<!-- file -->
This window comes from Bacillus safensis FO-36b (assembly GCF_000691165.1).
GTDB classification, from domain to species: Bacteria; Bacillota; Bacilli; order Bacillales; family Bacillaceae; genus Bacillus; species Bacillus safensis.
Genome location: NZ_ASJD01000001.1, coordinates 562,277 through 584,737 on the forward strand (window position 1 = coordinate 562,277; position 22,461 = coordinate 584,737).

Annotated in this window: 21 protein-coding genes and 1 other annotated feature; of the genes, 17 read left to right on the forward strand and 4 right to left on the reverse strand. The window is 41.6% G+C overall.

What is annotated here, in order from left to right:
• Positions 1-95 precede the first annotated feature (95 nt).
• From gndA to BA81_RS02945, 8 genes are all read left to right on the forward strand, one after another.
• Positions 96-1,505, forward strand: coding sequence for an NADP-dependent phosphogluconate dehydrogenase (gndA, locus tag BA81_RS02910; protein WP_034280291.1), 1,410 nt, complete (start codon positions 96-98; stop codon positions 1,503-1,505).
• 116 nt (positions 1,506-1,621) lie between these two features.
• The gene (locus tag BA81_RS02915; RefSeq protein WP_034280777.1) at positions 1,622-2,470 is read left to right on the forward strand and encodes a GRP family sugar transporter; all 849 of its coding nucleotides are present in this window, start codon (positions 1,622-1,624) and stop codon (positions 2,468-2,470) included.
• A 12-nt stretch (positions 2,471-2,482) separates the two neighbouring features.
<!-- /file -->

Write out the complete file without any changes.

This window comes from Bacillus safensis FO-36b (assembly GCF_000691165.1).
GTDB classification, from domain to species: Bacteria; Bacillota; Bacilli; order Bacillales; family Bacillaceae; genus Bacillus; species Bacillus safensis.
Genome location: NZ_ASJD01000001.1, coordinates 562,277 through 584,737 on the forward strand (window position 1 = coordinate 562,277; position 22,461 = coordinate 584,737).

Annotated in this window: 21 protein-coding genes and 1 other annotated feature; of the genes, 17 read left to right on the forward strand and 4 right to left on the reverse strand. The window is 41.6% G+C overall.

What is annotated here, in order from left to right:
• Positions 1-95 precede the first annotated feature (95 nt).
• From gndA to BA81_RS02945, 8 genes are all read left to right on the forward strand, one after another.
• Positions 96-1,505, forward strand: coding sequence for an NADP-dependent phosphogluconate dehydrogenase (gndA, locus tag BA81_RS02910; protein WP_034280291.1), 1,410 nt, complete (start codon positions 96-98; stop codon positions 1,503-1,505).
• 116 nt (positions 1,506-1,621) lie between these two features.
• The gene (locus tag BA81_RS02915; RefSeq protein WP_034280777.1) at positions 1,622-2,470 is read left to right on the forward strand and encodes a GRP family sugar transporter; all 849 of its coding nucleotides are present in this window, start codon (positions 1,622-1,624) and stop codon (positions 2,468-2,470) included.
• A 12-nt stretch (positions 2,471-2,482) separates the two neighbouring features.